And while her debut album might not have captured the singer’s artistry at all, the album is still a strong, cohesive piece of work. At 12 tracks, it’s Christina’s shortest album, less stuffy those other albums loaded with pesky fillers. Her debut was also conceived as fundamentally feel-good teen pop perfect for the preteen soul, and delivers on that promise.

“Genie in a Bottle” is a flirtatious tease with “hormones racing at the speed of light,” yet holding back from going physical until the listener “rub[s] me the right way.” Second single “What A Girl Wants” is an ode to a patient, altruistic lover: “you let a girl know how much you care about her.”

In contrast, “So Emotional” is an R&B-flavored mood swing about a turbulent affair: “it’s either black or white, that’s right. We’re making love or we’re in a fight.” But Christina sticks around faithfully with “Love For All Seasons,” where she sings about feeling “like a schoolgirl.” And Robin Thicke-written “When You Put Your Hands On Me” is inspired by the tale of the Midas touch (“my body turns to gold”).

Admittedly, the first incarnation of the album was less than stellar: the original versions of “What A Girl Wants” and “Come On Over (All I Want Is You)” were coarsely unpolished, but they were pristinely re-recorded and remixed and when they were selected as singles.

“Come On Over,” a once-virginal bob where Christina literally invites a boy to come over to have “fun,” had a lyrical facelift and bridge makeover in 2000. The reworked “Come On Over Baby (All I Want Is You)” transformed into a racier dance jam (“I can’t help myself when you put your hands on me”) with a rapid-fire bridge (“don’t you wanna be the one tonight? We can do exactly what you like.”)

Because of these instrumental updates, only “Love Will Find A Way” was left as the album’s least impressive production, yet even that track outdoes half the tracks on Britney’s ...Baby One More Time. Anyone remembers “Soda Pop”?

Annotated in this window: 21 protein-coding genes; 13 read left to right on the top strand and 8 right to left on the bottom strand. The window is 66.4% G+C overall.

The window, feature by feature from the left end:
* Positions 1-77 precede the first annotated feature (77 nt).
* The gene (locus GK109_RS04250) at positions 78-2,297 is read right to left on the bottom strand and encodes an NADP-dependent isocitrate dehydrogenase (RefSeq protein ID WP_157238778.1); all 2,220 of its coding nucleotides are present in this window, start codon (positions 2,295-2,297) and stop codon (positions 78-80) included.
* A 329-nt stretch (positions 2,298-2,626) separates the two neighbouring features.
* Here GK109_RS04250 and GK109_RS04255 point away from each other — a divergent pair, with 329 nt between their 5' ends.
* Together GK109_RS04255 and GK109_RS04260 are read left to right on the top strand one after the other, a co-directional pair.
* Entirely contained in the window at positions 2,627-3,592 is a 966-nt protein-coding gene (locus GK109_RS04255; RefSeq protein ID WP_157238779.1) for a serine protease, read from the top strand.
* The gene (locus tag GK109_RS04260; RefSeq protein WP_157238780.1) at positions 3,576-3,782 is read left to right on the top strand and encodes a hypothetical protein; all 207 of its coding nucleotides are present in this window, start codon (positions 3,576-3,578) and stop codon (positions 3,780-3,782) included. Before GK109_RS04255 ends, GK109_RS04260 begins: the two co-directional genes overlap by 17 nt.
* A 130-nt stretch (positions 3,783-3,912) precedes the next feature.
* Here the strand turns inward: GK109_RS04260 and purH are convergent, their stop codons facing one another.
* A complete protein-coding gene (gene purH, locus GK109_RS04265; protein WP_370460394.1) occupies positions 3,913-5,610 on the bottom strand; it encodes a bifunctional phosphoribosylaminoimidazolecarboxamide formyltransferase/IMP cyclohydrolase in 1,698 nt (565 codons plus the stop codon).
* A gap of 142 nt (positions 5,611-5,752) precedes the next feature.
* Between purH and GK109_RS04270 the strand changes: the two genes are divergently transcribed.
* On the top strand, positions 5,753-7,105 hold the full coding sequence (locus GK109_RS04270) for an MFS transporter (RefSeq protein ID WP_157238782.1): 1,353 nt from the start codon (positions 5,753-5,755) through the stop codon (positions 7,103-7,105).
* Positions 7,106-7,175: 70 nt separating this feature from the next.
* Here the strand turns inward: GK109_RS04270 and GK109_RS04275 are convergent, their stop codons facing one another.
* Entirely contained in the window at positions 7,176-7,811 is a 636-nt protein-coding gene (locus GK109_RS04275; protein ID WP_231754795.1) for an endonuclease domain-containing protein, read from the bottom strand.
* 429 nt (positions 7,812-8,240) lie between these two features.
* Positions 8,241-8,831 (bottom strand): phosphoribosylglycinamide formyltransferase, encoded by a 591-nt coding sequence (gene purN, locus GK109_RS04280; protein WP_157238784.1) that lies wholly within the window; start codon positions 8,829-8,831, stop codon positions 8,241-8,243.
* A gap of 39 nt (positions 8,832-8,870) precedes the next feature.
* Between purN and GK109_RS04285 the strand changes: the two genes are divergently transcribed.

After all, Christina’s voice was already magnificent in the earlier half of her career, this first album included. There was a post-pubescent clarity in her vocals (note the high E above middle C in “Reflection,” which practically granted her a recording contract) that she’s since destroyed with the increasing growling in the 2010s. Her debut album was also the only time her attempts at oversinging were kept at bay by her strict producers.

The girl might have gotten what she wanted in the end (pun very intended), having unleashed her vocal prowess on her subsequent studio albums after leaving her debut album behind. But listeners and fans have to acknowledge that Christina Aguilera gave Christina Aguilera three of the five career chart-toppers, won her her first Grammy and put her on the global map of superstardom.

I don’t know about you but, I’ve never gotten sick of “Genie in a Bottle”, “What A Girl Wants” and “Come On Over Baby.” That’s my true trinity of Xtina singles.

Xploring Xtina is a weekly series of retrospective articles about Christina Aguilera’s albums, leading up to the release of her sixth studio album Liberation on June 15.